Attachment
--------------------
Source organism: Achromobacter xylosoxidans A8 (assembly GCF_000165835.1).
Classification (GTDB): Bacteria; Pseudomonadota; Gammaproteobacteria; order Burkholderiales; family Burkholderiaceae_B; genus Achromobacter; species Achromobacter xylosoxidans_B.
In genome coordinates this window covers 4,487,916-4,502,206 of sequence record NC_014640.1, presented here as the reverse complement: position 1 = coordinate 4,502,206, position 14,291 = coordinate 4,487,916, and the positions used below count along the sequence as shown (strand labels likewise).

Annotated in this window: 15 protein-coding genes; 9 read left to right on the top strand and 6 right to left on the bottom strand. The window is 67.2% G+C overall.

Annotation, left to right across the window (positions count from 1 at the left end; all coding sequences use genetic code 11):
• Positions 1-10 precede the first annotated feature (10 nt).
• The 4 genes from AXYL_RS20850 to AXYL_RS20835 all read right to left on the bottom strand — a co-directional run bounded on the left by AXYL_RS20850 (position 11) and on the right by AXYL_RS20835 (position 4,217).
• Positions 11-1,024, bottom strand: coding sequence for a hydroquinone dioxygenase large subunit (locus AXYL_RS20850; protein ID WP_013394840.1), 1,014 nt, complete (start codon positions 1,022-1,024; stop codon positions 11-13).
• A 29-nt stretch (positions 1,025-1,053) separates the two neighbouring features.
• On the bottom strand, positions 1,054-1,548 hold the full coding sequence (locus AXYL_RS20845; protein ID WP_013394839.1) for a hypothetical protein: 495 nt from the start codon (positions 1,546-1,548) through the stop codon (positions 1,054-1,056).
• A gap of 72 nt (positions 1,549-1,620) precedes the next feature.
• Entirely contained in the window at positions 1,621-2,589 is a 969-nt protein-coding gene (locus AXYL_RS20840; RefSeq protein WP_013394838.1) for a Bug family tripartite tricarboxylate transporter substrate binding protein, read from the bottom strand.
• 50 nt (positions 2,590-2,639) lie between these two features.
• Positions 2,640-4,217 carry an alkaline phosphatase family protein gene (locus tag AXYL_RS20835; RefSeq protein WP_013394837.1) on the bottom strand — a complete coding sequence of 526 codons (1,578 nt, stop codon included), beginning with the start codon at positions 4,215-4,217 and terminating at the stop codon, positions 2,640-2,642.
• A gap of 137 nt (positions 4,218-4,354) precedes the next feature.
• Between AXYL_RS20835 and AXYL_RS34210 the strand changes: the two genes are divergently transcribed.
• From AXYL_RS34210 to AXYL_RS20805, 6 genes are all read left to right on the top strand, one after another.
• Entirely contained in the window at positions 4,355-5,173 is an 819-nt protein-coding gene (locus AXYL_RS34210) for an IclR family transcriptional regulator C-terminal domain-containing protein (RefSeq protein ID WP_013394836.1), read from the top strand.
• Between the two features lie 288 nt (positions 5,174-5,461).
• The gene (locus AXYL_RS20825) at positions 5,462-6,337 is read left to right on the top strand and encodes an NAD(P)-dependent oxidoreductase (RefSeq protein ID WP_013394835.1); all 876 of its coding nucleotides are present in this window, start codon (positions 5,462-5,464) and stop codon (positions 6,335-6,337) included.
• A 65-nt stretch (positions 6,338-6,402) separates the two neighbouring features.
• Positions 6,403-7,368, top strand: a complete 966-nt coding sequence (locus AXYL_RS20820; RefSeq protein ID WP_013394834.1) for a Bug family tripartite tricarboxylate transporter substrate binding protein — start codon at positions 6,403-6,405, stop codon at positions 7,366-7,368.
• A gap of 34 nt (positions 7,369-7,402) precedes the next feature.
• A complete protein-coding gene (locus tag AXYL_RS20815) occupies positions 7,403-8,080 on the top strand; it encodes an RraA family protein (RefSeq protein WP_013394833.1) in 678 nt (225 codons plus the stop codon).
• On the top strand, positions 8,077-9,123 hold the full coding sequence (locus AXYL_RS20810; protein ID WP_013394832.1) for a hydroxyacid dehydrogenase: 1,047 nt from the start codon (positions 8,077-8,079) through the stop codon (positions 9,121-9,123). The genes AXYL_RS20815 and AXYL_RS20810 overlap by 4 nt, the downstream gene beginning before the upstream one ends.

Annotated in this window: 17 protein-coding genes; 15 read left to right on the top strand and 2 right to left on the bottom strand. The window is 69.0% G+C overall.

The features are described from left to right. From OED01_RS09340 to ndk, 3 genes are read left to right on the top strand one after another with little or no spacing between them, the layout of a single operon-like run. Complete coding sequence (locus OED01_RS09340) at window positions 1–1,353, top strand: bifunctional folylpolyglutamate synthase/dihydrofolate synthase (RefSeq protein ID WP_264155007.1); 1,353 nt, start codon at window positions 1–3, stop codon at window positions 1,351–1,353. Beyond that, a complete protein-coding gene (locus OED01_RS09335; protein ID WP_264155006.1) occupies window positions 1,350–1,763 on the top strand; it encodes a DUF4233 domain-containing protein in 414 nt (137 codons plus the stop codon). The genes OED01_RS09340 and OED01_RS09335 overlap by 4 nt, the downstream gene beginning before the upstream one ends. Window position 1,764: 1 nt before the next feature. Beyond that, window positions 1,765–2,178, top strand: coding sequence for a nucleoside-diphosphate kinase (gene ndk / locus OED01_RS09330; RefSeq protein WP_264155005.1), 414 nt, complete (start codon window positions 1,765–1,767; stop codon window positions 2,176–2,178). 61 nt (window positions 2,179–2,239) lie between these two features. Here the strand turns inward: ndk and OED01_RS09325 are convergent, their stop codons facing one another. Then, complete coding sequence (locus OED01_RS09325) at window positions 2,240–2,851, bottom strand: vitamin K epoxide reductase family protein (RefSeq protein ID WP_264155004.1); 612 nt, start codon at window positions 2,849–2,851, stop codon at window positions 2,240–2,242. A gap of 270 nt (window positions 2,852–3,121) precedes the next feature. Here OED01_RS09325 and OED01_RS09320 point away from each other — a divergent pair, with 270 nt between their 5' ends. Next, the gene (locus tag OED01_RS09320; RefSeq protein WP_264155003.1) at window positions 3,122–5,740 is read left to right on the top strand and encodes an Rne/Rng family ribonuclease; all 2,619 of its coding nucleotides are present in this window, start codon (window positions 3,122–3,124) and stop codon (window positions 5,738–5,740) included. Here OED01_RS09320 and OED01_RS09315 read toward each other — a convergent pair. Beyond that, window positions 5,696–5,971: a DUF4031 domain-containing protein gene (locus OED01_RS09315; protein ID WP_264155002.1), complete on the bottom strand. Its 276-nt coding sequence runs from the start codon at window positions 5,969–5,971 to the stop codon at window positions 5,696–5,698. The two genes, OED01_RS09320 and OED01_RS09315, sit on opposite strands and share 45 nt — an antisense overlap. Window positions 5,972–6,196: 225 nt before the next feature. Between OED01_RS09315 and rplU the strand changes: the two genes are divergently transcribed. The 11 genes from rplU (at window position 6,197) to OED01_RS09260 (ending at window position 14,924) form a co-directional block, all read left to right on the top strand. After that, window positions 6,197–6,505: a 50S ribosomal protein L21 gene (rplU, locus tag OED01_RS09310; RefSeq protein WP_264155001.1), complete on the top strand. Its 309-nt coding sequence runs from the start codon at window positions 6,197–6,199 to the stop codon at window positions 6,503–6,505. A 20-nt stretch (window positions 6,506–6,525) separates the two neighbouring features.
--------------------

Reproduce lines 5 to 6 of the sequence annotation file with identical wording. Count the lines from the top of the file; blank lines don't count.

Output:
Annotation, left to right across the window (positions count from 1 at the left end; all coding sequences use genetic code 11):
• Positions 1-10 precede the first annotated feature (10 nt).